Getting to Know
Cinsault (San-so), traditionally used as a blending grape is a red wine grape found primarily in Southern France.
A fruity, vibrant red that shows freshness and great floral notes.
Cinsault is used for rose wines as well as a minor blending grape in Southern France.
With notably low tannins, the grape adds perfume to a blend. In terms of its taste profile, it is light with notes of red berries, violet, and black tea.
WHERE TO FIND THE Cinsault Grape
Given its heat tolerance and drought resistance, Cinsault can be found in warm, dry climates like Southern France, North and South Africa, Morocco, Lebanon, Israel, and parts of the USA.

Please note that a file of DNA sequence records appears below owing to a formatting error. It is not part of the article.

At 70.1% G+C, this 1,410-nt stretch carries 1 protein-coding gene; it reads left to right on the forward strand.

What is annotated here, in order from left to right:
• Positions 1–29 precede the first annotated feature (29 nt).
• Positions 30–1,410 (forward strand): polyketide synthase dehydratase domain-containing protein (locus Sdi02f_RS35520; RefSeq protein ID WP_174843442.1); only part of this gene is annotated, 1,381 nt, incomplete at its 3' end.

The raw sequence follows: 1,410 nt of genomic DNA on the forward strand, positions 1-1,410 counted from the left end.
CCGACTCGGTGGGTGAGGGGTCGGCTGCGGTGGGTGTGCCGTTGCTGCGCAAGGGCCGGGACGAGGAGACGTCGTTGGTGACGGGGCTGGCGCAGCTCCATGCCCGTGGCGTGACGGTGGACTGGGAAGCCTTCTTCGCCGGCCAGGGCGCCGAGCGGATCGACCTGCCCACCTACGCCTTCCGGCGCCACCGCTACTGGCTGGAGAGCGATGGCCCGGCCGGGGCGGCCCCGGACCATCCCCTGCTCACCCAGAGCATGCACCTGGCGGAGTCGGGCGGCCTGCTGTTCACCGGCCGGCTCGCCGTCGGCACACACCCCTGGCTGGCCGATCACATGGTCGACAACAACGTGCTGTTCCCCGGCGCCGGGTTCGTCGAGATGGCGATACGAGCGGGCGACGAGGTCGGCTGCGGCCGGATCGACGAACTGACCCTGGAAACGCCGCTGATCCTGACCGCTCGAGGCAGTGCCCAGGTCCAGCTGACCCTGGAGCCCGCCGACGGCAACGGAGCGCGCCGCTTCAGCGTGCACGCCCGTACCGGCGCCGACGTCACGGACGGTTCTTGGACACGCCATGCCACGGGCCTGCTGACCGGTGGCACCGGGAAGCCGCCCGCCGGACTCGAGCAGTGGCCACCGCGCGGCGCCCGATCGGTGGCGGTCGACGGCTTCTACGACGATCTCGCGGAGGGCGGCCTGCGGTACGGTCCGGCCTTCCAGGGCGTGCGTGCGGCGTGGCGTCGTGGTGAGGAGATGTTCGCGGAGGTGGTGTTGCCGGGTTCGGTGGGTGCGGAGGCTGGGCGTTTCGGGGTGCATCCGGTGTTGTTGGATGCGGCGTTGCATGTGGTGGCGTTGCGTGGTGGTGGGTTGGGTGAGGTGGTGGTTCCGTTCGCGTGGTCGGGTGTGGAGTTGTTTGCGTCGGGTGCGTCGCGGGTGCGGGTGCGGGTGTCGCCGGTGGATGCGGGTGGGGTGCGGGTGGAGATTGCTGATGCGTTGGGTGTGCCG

Cinsault was once a popular blending grape in California, dating back to the 1860s but today it has been largely pulled out and replanted, though you can find it in limited amounts at wineries like Turley Wine Cellars in Napa Valley and Bonny Doon in Santa Cruz. In the USA today, Cinsault is found more prominently in the burgeoning Texas wine country, used for rosé wines.
In its best known production area of Southern France, find Cinsault in the Southern Rhone where it is one of the minor grape varieties in the Chateauneuf-du-Pape blend. Also in the Southern Rhone, the Cinsault grape is used for blending in Gigondas, Tavel, and more.
Other names to look for when exploring Cinsault wine:
When is the Right Mood for CinSault Wine?
HOW TO ENJOY Cinsault WINE
Cinsault food pairing
A traditional favorite Cinsault wine pairing is escargot with garlic butter. We also suggest stews and rich meats of lamb, goat, and duck.
Practical Tips for Cinsault Wine
Glassware: The wine should be consumed out of a Red Wine Glass.
Shelf life: Five to seven years.